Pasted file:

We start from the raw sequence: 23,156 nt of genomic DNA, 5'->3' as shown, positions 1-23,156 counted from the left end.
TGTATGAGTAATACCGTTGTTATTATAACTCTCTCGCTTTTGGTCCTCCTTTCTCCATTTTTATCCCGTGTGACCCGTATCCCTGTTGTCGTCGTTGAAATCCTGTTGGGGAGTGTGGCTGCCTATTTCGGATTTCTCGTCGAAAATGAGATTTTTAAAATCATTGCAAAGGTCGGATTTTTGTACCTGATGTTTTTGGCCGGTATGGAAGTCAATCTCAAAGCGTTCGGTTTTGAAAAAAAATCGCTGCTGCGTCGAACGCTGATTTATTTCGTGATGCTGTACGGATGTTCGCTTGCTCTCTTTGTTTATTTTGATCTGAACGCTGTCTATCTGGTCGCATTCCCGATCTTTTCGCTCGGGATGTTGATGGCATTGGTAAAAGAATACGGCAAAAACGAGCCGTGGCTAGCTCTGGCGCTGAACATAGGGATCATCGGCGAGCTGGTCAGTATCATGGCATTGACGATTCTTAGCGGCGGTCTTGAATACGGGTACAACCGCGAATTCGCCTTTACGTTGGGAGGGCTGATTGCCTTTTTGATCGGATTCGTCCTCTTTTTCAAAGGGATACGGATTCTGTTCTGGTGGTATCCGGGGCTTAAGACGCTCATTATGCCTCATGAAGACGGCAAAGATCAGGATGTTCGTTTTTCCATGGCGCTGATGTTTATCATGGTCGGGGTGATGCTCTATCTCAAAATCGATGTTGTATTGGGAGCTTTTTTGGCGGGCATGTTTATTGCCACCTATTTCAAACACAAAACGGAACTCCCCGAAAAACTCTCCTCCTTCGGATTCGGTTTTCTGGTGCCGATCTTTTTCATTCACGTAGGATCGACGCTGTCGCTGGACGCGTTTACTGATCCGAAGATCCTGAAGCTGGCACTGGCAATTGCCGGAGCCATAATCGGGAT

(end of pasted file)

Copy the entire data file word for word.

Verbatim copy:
We start from the raw sequence: 23,156 nt of genomic DNA, 5'->3' as shown, positions 1-23,156 counted from the left end.
TGTATGAGTAATACCGTTGTTATTATAACTCTCTCGCTTTTGGTCCTCCTTTCTCCATTTTTATCCCGTGTGACCCGTATCCCTGTTGTCGTCGTTGAAATCCTGTTGGGGAGTGTGGCTGCCTATTTCGGATTTCTCGTCGAAAATGAGATTTTTAAAATCATTGCAAAGGTCGGATTTTTGTACCTGATGTTTTTGGCCGGTATGGAAGTCAATCTCAAAGCGTTCGGTTTTGAAAAAAAATCGCTGCTGCGTCGAACGCTGATTTATTTCGTGATGCTGTACGGATGTTCGCTTGCTCTCTTTGTTTATTTTGATCTGAACGCTGTCTATCTGGTCGCATTCCCGATCTTTTCGCTCGGGATGTTGATGGCATTGGTAAAAGAATACGGCAAAAACGAGCCGTGGCTAGCTCTGGCGCTGAACATAGGGATCATCGGCGAGCTGGTCAGTATCATGGCATTGACGATTCTTAGCGGCGGTCTTGAATACGGGTACAACCGCGAATTCGCCTTTACGTTGGGAGGGCTGATTGCCTTTTTGATCGGATTCGTCCTCTTTTTCAAAGGGATACGGATTCTGTTCTGGTGGTATCCGGGGCTTAAGACGCTCATTATGCCTCATGAAGACGGCAAAGATCAGGATGTTCGTTTTTCCATGGCGCTGATGTTTATCATGGTCGGGGTGATGCTCTATCTCAAAATCGATGTTGTATTGGGAGCTTTTTTGGCGGGCATGTTTATTGCCACCTATTTCAAACACAAAACGGAACTCCCCGAAAAACTCTCCTCCTTCGGATTCGGTTTTCTGGTGCCGATCTTTTTCATTCACGTAGGATCGACGCTGTCGCTGGACGCGTTTACTGATCCGAAGATCCTGAAGCTGGCACTGGCAATTGCCGGAGCCATAATCGGGAT